The focus of Time of the Writer 2017 is on indigenous languages, the short story and the intersection of film and literature – and two other relevant topics. To kick off its second decade, the festival will pay tribute to the 100th anniversary of the sinking of the SS Mendi, as well as the launch of Professor Mazisi Kunene’s poem Emperor Shaka the Great in its original isiZulu.
Some changes have taken place between this year and last year, including the festival’s move from townships back to the Elizabeth Sneddon Theatre for evening events, but the goal of prioritising South African literature is still there.
In keeping with South Africa’s current social focus on decolonisation, access to education and the language debate, these are relevant and important topics to focus on for #TOW2017. The Daily Vox spoke to Fred Khumalo about his novel on the SS Mendi, Dancing the Death Drill, and to Mathabo Kunene about her late husband’s poem.
The SS Mendi was a British steamship carrying 900 black soldiers from the South African Native Labour Contingent travelling to support the war efforts. The Contingent recruited 25 000 men, and their contingency changed the course of the war. On 21 February 1917, the ship was struck by a larger ship and sank, killing 600 men.
“It’s been 100 years since the ship sunk, but not a single novel (until Dancing the Death Drill) has been published about this story! That’s a tragedy. It’s a hidden story,” said Khumalo. “I believe the organisers of the conference are sensitive to history. They want to restore this story to where it belongs: in the books of this country, but also on the lips of ordinary people who, after attending the conference, and possibly reading Death Drill would say: WOW, so this is what this SS Mendi is all about?”
Khumalo started with the question of why black men, robbed of land and beaten into submission, would fight what was essentially a white man’s war. Though the soldiers served on the frontline performing labour, they were not even allowed to carry arms.
“It’s also important that we start telling those stories that were reduced to footnotes in our history books – because they are narratives that show the courage and selflessness of black men in the face of a dominant class that them dignity and a place under the sun,” said Khumalo.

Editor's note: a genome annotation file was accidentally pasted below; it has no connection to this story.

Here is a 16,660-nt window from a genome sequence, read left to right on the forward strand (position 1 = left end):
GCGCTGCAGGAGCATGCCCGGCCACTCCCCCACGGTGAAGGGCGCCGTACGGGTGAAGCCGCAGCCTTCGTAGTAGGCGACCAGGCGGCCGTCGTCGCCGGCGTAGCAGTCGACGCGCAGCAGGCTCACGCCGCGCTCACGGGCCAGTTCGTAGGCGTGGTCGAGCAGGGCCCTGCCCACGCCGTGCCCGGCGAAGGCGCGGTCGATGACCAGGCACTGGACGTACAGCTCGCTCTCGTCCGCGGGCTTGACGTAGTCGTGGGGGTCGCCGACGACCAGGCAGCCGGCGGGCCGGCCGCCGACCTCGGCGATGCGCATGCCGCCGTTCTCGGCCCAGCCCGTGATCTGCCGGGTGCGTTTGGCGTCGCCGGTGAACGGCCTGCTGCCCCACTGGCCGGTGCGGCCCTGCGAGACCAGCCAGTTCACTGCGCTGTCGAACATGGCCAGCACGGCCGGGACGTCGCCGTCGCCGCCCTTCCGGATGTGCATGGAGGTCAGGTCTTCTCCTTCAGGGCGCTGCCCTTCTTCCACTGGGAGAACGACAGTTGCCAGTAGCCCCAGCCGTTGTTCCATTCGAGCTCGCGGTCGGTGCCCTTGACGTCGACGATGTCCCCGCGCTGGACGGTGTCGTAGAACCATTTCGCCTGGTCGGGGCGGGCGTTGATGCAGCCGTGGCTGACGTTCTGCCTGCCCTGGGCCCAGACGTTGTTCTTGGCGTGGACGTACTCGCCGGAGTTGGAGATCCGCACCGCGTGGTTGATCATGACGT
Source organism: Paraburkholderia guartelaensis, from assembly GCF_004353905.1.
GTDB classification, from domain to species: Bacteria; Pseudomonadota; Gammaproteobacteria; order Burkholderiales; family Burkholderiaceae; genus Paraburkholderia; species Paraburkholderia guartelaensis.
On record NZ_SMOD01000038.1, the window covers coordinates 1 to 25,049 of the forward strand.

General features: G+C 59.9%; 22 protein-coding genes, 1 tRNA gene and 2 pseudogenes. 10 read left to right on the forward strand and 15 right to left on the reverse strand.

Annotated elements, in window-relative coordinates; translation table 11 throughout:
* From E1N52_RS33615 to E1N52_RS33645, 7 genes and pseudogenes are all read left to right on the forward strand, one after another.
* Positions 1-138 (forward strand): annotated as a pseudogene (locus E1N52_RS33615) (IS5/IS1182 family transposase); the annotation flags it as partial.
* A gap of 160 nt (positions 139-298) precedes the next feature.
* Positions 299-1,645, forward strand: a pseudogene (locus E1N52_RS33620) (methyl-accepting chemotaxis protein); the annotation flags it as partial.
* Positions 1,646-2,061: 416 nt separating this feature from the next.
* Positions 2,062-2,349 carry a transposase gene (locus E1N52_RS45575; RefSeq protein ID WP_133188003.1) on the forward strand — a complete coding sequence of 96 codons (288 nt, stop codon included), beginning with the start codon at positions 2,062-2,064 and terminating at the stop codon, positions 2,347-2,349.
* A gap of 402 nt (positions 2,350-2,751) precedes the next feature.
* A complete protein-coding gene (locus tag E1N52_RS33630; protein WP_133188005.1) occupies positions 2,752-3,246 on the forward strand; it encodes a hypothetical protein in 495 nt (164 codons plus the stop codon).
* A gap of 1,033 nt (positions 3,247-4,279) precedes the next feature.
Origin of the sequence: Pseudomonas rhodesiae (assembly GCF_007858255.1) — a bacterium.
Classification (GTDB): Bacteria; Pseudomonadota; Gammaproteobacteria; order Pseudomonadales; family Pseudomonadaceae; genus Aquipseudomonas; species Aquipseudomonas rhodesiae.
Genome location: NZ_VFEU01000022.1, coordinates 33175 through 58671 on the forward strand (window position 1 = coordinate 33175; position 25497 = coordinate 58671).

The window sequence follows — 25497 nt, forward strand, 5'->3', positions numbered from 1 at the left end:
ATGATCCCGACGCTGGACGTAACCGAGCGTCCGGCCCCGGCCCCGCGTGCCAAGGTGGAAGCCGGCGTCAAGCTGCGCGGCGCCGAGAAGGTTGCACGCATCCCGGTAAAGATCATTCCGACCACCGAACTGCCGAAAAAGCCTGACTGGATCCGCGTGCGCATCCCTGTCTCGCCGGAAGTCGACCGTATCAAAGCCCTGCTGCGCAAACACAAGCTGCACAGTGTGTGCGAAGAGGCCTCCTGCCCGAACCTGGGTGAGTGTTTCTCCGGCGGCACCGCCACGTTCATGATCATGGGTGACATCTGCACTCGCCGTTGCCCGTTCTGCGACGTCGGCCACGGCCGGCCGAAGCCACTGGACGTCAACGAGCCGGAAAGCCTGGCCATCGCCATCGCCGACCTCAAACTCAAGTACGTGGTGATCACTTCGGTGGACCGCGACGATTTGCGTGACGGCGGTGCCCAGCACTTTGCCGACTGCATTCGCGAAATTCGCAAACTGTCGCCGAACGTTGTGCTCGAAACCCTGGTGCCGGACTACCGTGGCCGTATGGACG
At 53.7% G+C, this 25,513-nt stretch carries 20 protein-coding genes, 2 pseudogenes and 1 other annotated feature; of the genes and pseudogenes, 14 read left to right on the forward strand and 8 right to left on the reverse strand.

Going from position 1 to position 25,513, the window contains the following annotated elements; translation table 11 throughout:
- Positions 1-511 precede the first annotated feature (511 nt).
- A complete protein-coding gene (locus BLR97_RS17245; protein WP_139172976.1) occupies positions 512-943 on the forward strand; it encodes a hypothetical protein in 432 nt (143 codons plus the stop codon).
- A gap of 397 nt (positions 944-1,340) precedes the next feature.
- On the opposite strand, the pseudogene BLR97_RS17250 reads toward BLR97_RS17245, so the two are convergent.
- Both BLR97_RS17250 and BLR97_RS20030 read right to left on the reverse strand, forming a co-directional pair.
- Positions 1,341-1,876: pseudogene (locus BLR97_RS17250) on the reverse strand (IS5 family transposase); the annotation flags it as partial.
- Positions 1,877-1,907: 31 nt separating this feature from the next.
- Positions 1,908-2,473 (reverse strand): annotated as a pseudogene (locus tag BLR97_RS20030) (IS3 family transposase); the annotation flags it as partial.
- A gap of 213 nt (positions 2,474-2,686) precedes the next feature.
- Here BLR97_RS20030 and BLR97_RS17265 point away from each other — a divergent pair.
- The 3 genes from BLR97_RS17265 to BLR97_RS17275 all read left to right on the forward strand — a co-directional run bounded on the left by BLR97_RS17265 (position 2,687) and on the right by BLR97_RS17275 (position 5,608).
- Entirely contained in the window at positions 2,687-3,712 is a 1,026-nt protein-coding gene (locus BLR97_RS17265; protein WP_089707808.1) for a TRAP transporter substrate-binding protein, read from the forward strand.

“The tragedy was immortalised in a piece of choral music composed by Jabez Foley, from Grahamstown. We sang the song at higher primary school without really appreciating the gravity of the narrative.”
He said it was only when he was a journalist and happened to visit Dieppe in France, that his tour guide showed Khumalo the graves of some of the survivors. “The tragedy was thus brought into sharp focus; it wasn’t just a ‘story’. The men had really existed. The graves in front of me were proof of this fact.”
He said oral history tells us that as the ship was going down, while some of the soldiers ran for the rescue boats, a section decided to stay behind on the sinking boat under the leadership of Reverend Isaac Wauchope Dyobha. While the boat sank, the reverend is said to have told the people:
“Be quiet and calm, my countrymen, for what is taking place now is exactly what you came to do. You are going to die, but that is what you came to do. Brothers, we are drilling the drill of death. I, a Xhosa, say you are all my brothers, Zulus, Swazis, Pondos, Basutos, we die like brothers. We are the sons of Africa. Raise your cries, brothers, for though they made us leave our weapons at our home, our voices are left with our bodies.”
— Mampho Ngakane (@MamphoN) February 26, 2017
Mathabo Kunene is currently the executive managing trustee of the Mazisi Kunene Foundation Trust, and says that the publishing of her husband’s epic poem is a historic event for Africa and the international literary platform.
“His work is often placed on the same platform as the Indian epic Mahabharata or Iliad and Odyssey which are rated as world classics in the style of epic poetry.”
Kunene says she realised the importance of redefining the African as of equal intellectual understanding of their own history told from their languages without the colonial prejudice often expressed in books published with a singular intent to dehumanise Africans.
The first time I heard the term ‘african philosophy’ was from Mazisi Kunene way backn in early 90s, I giggled it seemed inconceivable
— Thabo (@QhaBhuti) October 15, 2016
Kunene believed that African history, told and preserved through oral methods, could not be retold in any other language other than its original. The story of Shaka, who pulled together disparate clans scattered all over the region to form one Zulu nation, and who formed the war strategies known as the Seven Principles, was immortalised through oral history. Therefore, writing the tale in an epic poem in isiZulu is one of the strongest decolonial efforts in literature.
— Thembinkosi ngcobo (@Tnngcobo) October 10, 2016
Kunene said: “Finally, the time has come for indigenous African languages to take their own place in intellectual discourse, allowing them the liberty of referring to their own heroes at liberty.”
She said that the insistence to write close to 10 000 manuscripts ranging from nursery rhymes, love poems, epics and mythology such as Anthem of Decades all in Kunene’s language of birth now sets a precedence for the creation of a credible literary foundation for the decolonisation of present and future South Africans.
The Daily Vox is the official media partner of the 2017 Time of the Writer festival, which runs from 13-18 March 2017. For the full programme, click here.